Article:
Did that earlier mention of Facebook have you reaching for your phone or itching to switch tabs? We all know about the time-stealing abilities of social media, email, and many other digital distractions. We also all think we’re able to resist temptation.

Most of aren’t so we must use Chrome extensions and smartphone apps to help us. There’s no shame in turning to technology to keep us productive. After all, companies like Facebook and Google have hired some of the best minds of our generation to work on ways to keep us engaged for longer. This list of productity apps can help, but be selective when deciding what to use.

Even turning off notifications for email and social media can readdress the balance of power. Now you’ll be checking for updates when you’re ready, rather than being at the beck and call of your smartphone.

If you’re not sure what to block, try a service like RescueTime to find out where your best hours are being wasted.

Master Email

Master Email

Email is a great tool but it shouldn’t be your master. Set times for checking email and stick to them. Rather than spending the first few hours of the day firefighting and reacting to the demands of others, try working towards your own goals before checking email.

This approach might not work for your business. Especially if the needs of your clients are your lifeblood. But even so, committing to only checking your inbox every hour or even half an hour, then allowing a maximum of 10 minutes to process any messages before getting back to your task, can still set aside a usable chunk of time to work on your goals between checks.

When the alternative is mindlessly opening your inbox every time you feel like a quick distraction, this can be a huge improvement.

Embrace Technology

Embrace Technology

Just as technology can be a huge time suck, it can also be the key to helping freelancers become more productive and deliver more freedom. We’ve covered blocking distracting apps but now it’s time to embrace productivity-enhancing tools.

Free apps and services like Trello can help you digitize your to-do list, while Toggl and its rivals make it easy to track your time and see where leakages are occurring. The Pomodoro Technique of breaking the workday up into 30-minute chunks that include a 5-minute break is a personal favorite. An app like Pomotodo gives you an easy way to start chunking.

Figure Out Your Why

As well as knowing what you’re supposed to be doing, you need to establish why you’re doing it. Are you working to keep a roof over the head of your family and put food on the table? Are you striving towards that big payday or winning industry awards?

Write down your goals. Keep a symbol of them visible from where you work at all times. Sometimes a simple reminder of what you’re doing it all for is enough to get you back on track during a session of procrastination or a lull in productivity.

Learn to Say No

Learn to Say No

Once you’ve figured out your why and established your goals, you’ll have a clear idea of what you need to be working on. However, you should also have a good understanding of what you should not be doing.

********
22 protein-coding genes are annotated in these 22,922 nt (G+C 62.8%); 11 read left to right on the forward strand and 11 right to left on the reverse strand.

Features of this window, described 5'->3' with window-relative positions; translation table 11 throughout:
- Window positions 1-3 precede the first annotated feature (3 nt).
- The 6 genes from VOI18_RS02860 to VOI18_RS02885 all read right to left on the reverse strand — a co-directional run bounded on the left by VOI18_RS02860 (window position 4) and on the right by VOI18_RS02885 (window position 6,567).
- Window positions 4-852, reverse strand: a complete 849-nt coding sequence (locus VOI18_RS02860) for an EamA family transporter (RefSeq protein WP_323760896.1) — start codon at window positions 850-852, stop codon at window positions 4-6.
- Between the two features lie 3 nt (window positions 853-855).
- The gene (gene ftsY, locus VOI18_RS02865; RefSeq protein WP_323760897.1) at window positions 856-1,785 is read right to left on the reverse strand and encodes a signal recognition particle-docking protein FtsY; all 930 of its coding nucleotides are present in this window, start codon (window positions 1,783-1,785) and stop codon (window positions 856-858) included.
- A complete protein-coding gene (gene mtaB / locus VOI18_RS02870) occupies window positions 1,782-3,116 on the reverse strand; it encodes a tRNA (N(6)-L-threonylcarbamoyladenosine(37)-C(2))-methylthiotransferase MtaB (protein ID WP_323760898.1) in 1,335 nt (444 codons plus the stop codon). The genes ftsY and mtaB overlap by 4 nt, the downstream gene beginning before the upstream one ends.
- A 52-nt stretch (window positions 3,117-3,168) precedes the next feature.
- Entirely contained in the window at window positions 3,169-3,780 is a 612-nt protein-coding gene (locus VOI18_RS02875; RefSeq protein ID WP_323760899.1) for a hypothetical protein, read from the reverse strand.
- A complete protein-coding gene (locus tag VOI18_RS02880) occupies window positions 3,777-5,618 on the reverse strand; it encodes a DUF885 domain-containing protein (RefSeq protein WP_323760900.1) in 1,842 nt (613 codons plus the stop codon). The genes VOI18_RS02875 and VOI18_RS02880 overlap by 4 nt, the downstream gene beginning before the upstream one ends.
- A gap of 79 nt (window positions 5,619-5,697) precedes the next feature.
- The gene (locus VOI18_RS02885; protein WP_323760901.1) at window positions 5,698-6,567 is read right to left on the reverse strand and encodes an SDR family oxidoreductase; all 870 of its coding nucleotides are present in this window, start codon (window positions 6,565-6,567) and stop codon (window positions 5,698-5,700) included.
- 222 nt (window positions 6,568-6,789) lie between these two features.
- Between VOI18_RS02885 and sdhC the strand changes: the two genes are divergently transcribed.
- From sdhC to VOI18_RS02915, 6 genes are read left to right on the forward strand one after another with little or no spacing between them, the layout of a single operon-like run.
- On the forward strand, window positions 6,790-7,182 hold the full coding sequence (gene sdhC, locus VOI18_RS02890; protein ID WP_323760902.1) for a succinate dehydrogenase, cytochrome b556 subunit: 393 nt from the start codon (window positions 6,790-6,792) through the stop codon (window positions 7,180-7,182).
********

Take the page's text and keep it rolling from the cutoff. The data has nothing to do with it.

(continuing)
For some, it might be saying no to a troublesome client. For others, it might be saying no to that extra episode and getting an early night.

Being ruthless and saying no to anything that doesn’t fit in with your master plan can help free up more time for you to be proactive.  If you’re having trouble deciding what to say no to, if your response isn’t a hell yeah, it’s should probably be a no.

Look After Yourself

Last but not least, look after yourself! Having enough sleep, eating the right foods, and doing some exercise are the three pillars of productivity and good health. If you’re not firing on all cylinders there’s a good chance you’re not taking care of all three.

Consider eating more real food, scheduling physical activity into your day, and sleeping smarter. Also, don’t neglect optimizing your working environment.

Final Thoughts

Most of us, as well as those around us, will benefit from increased productivity. In most cases, just implementing a few strategies and tactics can deliver big improvements. Vowing not to let email and social media run our lives or creating a realistic plan for the week can help get us back on track.

However, don’t take things too far. There is a dark side to productivity.

Once you start down the productivity rabbit hole, the quest for total efficiency can become a distraction in itself. Productivity is big business, with gurus, conferences, podcasts, books, and blogs all trying to sell you on the latest tools and techniques. The law of diminishing returns comes into play quickly when trying to optimize productivity. Once you’ve taken care of the basics, there are minimal gains to be had.

Unfortunately, there’s no magic system or approach that will increase your output 10x. In the end, discipline really does equal freedom.

What have you learned from trying to become more productive? Share your thoughts in the comments below.

Article thumbnail image by Tetiana Yurchenko / shutterstock.com